Roger Burbach

Roger Burbach, the co-author of Latin America's Turbulent Transitions: The Future of 21st Century Socialism, wrote this open letter to NSA whistleblower Edward Snowden on July 15. It first appeared at www.futuresocialism.com -- where you can also order the book. * * *
Hugo Chavez cut a wide swath on the international scene, more than that of any other leader in the recent history of Latin America, putting forth a vision of a world based on equitable relations among nations and peoples. His rise to hemispheric prominence began at the third Summit of the Americas in April 2001 in Quebec, Canada when the newly inaugurated George W. Bush attempted to ram through the Free Trade Area of the Americas that was to extend from the Arctic Circle to Tierra del Fuego in South America.
The Occupy protests are part of a global movement that is questioning the basic structures of the political and economic system to an extent not seen since 1968. Whether it will succeed in changing these structures is unclear. But, Roger Burbach says, it has already created something far more powerful: a global shift in consciousness. * * * “Shut It Down”, “No More Shipping for the 1%” and “Death to Capitalism” proclaimed some of the banners near me as I joined thousands of demonstrators who converged on the Port of Oakland on a sunny afternoon in November.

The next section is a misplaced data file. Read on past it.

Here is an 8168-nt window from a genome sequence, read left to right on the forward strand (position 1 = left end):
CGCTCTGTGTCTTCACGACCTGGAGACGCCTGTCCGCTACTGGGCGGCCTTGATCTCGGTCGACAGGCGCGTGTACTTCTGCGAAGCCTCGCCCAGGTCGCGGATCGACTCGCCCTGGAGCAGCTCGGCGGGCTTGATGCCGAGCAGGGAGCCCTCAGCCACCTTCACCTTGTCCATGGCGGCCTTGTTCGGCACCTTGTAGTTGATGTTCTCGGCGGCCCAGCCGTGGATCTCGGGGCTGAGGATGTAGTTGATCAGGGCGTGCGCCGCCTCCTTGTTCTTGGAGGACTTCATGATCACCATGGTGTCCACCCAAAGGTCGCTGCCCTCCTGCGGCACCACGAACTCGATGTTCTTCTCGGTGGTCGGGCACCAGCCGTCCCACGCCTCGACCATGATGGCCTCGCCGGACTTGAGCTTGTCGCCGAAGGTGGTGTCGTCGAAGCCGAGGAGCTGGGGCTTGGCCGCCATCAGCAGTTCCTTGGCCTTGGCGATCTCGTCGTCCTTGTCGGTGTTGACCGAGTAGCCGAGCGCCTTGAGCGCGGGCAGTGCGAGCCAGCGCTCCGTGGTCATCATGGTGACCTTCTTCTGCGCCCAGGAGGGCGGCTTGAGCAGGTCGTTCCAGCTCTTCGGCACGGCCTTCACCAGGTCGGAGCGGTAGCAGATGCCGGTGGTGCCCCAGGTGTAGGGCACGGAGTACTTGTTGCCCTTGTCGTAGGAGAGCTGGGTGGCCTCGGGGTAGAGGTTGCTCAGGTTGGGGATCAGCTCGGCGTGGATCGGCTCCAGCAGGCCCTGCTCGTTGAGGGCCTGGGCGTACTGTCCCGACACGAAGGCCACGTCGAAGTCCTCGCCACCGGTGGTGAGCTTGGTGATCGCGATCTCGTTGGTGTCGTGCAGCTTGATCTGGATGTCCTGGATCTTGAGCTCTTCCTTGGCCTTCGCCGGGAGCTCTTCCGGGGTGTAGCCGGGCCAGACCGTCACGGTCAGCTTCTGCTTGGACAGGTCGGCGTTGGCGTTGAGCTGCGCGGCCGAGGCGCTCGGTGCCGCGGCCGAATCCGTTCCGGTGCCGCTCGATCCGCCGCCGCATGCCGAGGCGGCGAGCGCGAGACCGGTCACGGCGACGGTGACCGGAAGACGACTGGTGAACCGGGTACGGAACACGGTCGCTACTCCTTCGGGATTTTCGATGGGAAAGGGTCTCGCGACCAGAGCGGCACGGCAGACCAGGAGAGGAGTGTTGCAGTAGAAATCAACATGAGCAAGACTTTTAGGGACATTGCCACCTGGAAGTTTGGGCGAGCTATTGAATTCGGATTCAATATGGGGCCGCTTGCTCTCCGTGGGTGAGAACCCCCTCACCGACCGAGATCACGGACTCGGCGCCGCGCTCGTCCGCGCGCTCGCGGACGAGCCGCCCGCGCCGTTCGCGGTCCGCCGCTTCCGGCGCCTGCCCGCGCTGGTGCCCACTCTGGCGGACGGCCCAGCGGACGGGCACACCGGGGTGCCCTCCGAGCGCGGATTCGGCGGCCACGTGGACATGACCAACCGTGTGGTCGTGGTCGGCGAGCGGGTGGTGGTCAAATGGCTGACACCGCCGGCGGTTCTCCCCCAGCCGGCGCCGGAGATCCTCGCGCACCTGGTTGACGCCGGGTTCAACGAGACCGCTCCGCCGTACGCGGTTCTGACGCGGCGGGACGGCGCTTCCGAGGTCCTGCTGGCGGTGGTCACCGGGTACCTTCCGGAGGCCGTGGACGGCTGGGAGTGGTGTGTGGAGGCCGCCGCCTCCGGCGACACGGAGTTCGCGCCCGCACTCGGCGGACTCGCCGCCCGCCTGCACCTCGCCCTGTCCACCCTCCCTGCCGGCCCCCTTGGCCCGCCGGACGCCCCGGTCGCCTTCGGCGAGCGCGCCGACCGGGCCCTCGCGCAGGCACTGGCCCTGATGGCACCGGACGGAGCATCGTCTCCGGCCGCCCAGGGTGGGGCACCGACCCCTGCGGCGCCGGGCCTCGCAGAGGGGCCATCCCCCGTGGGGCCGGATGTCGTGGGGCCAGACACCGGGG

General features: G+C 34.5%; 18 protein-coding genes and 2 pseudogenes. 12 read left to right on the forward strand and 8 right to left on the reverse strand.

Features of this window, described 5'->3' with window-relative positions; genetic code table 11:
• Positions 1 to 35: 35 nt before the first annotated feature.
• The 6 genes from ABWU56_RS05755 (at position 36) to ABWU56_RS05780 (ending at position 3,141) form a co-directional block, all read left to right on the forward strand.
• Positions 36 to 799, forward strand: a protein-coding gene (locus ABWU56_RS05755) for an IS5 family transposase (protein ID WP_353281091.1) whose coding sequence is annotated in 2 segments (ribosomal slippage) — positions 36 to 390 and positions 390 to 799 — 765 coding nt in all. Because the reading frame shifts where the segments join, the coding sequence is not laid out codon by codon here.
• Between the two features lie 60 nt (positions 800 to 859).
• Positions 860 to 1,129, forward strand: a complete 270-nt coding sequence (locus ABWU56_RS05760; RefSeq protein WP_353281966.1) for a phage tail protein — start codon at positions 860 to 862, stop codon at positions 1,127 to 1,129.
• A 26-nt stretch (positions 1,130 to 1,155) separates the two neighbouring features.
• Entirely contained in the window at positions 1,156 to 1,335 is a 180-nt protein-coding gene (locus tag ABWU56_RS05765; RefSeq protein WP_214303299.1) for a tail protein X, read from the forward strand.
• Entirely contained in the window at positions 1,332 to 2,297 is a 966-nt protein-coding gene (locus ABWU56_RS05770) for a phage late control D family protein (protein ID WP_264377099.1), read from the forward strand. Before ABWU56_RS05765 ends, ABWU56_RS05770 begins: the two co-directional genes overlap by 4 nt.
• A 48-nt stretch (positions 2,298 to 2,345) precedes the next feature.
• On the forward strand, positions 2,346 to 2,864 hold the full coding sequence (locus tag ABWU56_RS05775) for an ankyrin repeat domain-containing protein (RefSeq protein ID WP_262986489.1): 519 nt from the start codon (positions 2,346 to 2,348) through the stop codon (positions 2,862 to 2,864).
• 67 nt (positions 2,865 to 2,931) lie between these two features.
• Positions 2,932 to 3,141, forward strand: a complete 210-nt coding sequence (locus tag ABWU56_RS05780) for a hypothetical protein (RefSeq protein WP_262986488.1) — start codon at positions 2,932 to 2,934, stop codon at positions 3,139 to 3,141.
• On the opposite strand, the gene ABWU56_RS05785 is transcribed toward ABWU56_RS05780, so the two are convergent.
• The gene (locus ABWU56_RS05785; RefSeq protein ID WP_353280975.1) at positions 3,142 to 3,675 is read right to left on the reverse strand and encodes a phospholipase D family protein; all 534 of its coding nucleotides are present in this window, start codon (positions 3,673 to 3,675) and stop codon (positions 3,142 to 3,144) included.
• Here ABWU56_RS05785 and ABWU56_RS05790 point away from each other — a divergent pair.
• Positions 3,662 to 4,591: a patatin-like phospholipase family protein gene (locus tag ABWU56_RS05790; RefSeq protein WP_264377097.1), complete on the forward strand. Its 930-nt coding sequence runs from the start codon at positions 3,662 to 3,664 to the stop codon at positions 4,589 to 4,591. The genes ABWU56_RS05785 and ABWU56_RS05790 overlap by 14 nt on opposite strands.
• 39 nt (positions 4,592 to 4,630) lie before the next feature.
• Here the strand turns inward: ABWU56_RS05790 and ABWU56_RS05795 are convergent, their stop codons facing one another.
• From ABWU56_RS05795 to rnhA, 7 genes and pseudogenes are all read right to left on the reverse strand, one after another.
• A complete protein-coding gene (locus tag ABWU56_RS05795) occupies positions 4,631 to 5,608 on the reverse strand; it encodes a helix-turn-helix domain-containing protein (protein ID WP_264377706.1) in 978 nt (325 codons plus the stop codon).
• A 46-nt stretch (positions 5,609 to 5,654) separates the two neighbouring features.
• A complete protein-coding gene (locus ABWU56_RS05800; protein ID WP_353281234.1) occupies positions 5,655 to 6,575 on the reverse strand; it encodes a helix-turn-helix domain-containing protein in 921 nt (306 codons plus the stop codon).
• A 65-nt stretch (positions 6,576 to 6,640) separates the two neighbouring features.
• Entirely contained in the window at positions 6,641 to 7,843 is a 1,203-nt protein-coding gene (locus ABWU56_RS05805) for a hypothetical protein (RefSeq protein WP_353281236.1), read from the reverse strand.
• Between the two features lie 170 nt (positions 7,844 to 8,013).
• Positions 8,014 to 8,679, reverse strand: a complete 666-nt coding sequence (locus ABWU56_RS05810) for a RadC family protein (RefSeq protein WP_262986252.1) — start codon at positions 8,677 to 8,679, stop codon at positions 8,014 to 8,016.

Chile is becoming a part of the global movement of youth that is transforming the world bit by bit. Weeks of demonstrations and strikes by Chilean students came to a head on August 9, as an estimated 100,000 people poured into the streets of Santiago. Joined by professors and educators, they demanded a free education for all from primary school to university. Police fired tear gas canisters into the crowds and 273 people were arrested.
The two-month-old government of leftist Ecuadorian President Rafael Correa and the popular movements that back him have emerged triumphant in their first battle with the oligarchy and the traditional political parties that have historically dominated the country. Correa in his inaugural address in January called for an opening to a “new socialism of the 21st century” and declared that Ecuador has to end “the perverse system that has destroyed our democracy, our economy and our society”.
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